Anti-terror teams arrive from Sulaymaniyah with armored vehicles after six suicide bomb attacks on a police department building in the Mecidiye region of Kirkuk, Iraq on Oct. 21, 2016. Getty Images

Islamic State group sleeper cells have assaulted the city of Kirkuk in Iraq, killing at least 19 people, BBC News reported Friday. The militants used rifles, grenades and suicide bombers to storm government buildings in the city, located over 100 miles southeast of the group's embattled stronghold in Mosul.

The group also known as ISIS claimed to have seized the town hall and a central hotel, but city officials denied the reports. At least six police officers and 13 civilians were killed. A state of emergency and curfew were declared.

Multiple suicide bombers attacked three police buildings and a political party headquarters, according to Brig. Gen. Sarhad Qadir, a district police chief. Local police battled ISIS fighters before regaining control. The group also attacked Dibis Power Plant in the north of the city. The site is owned by an Iranian company and is still under construction. Five Iranian employees were among the dead and seven employees and five police guards were wounded.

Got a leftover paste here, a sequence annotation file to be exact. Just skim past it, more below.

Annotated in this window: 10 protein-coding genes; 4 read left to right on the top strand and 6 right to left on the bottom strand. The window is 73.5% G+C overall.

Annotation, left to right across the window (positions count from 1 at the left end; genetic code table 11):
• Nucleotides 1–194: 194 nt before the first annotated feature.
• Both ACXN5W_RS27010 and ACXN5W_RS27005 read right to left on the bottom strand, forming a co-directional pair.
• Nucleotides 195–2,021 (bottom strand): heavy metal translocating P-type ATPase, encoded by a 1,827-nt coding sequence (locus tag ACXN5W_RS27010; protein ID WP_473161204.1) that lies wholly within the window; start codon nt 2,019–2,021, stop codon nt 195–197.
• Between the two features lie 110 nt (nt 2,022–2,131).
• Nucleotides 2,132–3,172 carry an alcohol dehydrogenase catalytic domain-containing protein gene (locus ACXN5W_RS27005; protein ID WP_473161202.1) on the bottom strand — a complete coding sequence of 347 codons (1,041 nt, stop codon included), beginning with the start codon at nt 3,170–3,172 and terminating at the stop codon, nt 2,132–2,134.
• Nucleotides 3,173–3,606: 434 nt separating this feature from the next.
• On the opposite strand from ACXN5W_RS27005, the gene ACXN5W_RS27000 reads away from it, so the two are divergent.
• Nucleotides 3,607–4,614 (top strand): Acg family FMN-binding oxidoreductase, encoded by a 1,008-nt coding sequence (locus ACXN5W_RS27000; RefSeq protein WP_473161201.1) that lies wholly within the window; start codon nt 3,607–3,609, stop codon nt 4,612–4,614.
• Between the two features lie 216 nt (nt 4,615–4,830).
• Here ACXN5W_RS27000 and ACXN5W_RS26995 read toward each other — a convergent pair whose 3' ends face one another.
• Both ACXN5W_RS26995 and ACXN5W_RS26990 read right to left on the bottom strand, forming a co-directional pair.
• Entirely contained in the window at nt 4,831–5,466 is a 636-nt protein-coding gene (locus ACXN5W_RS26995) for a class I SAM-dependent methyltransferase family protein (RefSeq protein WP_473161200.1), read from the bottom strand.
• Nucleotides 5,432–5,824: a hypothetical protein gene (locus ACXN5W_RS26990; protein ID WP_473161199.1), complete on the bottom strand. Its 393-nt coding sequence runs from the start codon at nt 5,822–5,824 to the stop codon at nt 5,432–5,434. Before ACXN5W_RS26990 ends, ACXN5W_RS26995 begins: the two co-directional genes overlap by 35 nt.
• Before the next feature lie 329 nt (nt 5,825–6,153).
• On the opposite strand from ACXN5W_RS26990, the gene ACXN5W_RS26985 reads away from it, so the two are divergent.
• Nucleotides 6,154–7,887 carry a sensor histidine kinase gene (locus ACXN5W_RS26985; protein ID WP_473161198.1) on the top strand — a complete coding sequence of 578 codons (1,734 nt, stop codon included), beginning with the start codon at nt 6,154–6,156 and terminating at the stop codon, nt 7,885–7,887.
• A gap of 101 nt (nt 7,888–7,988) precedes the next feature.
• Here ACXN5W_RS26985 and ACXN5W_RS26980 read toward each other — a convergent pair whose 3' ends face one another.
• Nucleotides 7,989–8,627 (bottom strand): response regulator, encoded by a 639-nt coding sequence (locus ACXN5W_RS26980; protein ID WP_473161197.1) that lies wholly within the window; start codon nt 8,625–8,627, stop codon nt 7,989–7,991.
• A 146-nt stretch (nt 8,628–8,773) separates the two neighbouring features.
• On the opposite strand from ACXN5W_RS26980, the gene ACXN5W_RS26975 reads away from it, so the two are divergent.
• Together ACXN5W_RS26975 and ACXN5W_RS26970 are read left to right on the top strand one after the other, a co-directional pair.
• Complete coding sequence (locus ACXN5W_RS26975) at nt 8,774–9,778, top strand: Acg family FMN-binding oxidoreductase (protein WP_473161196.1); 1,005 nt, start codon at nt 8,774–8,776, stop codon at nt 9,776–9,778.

Gov. Najm al-Din Karim claimed that Kurdish Peshmerga fighters and counter-terrorism forces had successfully defeated all ISIS fighters and Qadir also said all militants within the city had been neutralized, however, there may still have been ISIS fighters fighting in the city’s Dumez district. Gunfire could apparently be heard throughout the city.

At least twelve militants were killed. Karim blamed the attack on sleeper cells within the city and warned of further ISIS action outside of Mosul. "Because of the ongoing Mosul offensive, they may want to create a situation where forces would be withdrawn from there and the focus shifted to Kirkuk," Karim told Kurdish news agency Rudaw. "Also because they are being defeated in Mosul, they want to boost their morale with these kinds of actions."

Iraqi Prime Minister Haider al-Abadi launched an offensive Monday to recapture Mosul with the support of Kurdish forces, a U.S.-led coalition and Shiite militias. Mosul, Iraq’s second-largest city, fell to ISIS in 2014. The anti-ISIS forces have made significant progress in recent days and, while some militants have begun fleeing to Syria, many are trying to hold the line in Iraq.